Companies Are Warned to Pay Close Attention to Cryptojacking

Companies and businesses have been the primary targets of bad actors for years now. The overwhelming majority of cyber attacks are carried out against industries, corporations or medium-size businesses. No small part of those attacks has been executed through mobile devices.

There is no denying the utility and ease of access that mobile devices such as phones and tablets offer. Businesses have been increasingly adopting more and more mobile devices in the everyday work of their employees. Those mobile devices are used for almost everything you could use a desktop computer for - downloading files, checking and sending e-mails, sharing files and working with cloud-based applications and platforms.

However, those mobile devices are often the point of entry for bad actors, who can swipe credentials from them and later on - compromise an entire network.

The way that bad actors would gain access to a mobile device is not much different compared to their approach to desktop systems. One of the most commonly used ways to steal credentials is fake, phishing e-mails. Those e-mails use one of several popular social engineering tricks to either scare or lure the user into following a malicious link, which seems to have been sent from a reliable source.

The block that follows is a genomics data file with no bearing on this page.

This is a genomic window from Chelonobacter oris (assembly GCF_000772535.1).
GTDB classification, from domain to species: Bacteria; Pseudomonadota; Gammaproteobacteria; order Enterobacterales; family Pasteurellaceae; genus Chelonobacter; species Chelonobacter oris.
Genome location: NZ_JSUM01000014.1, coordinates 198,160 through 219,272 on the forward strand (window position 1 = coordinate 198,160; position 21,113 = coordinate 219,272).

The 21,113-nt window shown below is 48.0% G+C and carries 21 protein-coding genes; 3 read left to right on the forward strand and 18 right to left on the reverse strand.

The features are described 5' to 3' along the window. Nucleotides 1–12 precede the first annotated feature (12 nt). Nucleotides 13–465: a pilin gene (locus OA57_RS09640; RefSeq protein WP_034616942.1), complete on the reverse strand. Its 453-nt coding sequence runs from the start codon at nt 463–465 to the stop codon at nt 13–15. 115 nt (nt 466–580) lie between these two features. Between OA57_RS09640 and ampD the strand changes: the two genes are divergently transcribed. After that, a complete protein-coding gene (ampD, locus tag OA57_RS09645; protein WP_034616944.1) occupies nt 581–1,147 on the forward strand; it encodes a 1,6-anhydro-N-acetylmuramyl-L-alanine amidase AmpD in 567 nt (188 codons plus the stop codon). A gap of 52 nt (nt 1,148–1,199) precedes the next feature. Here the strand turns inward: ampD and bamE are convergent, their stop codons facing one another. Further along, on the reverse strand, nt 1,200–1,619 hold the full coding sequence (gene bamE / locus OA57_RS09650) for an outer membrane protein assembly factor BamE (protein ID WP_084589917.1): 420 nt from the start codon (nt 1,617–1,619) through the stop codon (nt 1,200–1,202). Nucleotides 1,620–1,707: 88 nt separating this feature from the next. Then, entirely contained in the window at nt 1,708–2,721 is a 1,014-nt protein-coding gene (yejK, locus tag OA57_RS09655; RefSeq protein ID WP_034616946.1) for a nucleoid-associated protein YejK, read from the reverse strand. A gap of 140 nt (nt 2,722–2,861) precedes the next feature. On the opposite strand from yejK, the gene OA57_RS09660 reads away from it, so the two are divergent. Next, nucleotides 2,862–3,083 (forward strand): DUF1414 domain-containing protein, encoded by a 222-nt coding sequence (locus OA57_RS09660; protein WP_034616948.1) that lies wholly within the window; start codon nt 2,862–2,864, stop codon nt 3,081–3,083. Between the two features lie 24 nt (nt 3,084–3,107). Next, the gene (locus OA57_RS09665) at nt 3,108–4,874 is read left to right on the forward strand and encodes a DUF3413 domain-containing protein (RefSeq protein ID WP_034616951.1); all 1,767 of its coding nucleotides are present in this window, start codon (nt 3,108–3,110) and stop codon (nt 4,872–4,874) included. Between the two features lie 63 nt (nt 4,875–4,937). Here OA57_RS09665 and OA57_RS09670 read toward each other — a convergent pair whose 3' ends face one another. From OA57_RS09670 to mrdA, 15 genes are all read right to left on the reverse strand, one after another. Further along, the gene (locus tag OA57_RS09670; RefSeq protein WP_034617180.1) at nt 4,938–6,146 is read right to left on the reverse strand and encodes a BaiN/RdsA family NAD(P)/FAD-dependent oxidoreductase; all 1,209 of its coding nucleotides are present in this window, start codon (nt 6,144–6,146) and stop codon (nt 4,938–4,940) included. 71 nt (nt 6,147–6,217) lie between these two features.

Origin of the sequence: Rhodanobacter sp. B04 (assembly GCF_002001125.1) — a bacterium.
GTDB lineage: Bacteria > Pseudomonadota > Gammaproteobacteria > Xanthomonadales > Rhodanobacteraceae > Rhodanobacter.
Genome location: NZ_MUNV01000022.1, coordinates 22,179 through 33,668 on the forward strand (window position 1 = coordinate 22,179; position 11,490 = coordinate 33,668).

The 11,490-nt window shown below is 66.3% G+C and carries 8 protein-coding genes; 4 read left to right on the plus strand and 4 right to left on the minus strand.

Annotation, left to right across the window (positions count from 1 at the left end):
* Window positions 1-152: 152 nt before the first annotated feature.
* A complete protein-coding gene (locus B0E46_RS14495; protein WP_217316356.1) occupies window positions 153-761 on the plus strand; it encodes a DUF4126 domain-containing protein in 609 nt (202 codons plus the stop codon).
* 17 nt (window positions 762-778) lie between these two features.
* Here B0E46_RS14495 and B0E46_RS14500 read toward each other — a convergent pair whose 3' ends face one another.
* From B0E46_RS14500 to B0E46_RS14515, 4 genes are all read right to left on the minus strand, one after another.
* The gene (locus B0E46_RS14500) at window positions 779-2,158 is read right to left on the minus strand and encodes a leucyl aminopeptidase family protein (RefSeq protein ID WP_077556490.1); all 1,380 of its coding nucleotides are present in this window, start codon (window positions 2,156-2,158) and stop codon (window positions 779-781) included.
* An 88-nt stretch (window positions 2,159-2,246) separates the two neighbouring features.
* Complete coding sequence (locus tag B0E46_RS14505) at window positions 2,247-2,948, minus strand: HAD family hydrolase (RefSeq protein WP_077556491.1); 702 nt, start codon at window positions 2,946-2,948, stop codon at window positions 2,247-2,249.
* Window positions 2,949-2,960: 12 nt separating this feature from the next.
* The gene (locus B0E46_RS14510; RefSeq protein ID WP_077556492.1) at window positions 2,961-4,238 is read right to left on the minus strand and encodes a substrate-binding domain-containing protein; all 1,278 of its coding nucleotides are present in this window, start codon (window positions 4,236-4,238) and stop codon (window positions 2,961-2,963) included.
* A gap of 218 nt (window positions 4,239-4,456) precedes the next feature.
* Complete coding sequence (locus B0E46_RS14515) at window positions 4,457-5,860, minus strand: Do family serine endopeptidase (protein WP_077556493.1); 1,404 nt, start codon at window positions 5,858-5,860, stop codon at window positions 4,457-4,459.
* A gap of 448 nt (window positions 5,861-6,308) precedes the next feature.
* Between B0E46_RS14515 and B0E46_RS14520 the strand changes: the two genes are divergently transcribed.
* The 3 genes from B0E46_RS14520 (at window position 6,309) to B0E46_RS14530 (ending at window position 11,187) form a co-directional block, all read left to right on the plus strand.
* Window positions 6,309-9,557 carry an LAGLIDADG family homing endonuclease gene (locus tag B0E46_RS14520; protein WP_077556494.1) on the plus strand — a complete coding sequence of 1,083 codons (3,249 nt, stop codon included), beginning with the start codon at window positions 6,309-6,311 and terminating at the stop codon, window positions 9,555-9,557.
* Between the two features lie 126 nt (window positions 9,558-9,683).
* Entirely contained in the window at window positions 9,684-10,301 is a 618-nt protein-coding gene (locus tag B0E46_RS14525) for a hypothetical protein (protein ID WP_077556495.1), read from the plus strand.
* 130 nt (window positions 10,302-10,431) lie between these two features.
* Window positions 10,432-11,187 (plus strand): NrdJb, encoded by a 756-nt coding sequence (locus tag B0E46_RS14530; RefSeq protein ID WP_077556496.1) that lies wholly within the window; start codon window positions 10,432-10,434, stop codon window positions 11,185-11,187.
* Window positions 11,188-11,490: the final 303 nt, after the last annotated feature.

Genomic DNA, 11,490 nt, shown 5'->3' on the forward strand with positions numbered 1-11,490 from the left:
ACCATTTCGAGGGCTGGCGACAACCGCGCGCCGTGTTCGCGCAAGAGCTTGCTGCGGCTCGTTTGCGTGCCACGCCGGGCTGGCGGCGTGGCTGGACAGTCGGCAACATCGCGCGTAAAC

Once the victims tap the link, they are usually taken to a fake login page that is used to swipe their credentials and forward them to the bad actors.

Another threat facing mobile devices, as well as desktop systems is cryptojacking. The term cryptojacking is used to the quiet and malicious hijacking of a device and harnessing its processing power to mine cryptocurrency for the bad actors, without the device owner's knowledge.

With mobile phones and tablets being produced with increasingly more powerful processors in them, they are becoming more and more viable targets for cryptojacking attacks.

The usual password precautions and safety practices that you are probably familiar with help with mobile security. Never reuse passwords, use multi-factor authentication wherever you can and never follow links that appear in e-mails originating from uncertain sources.

November 25, 2020

Leave a Reply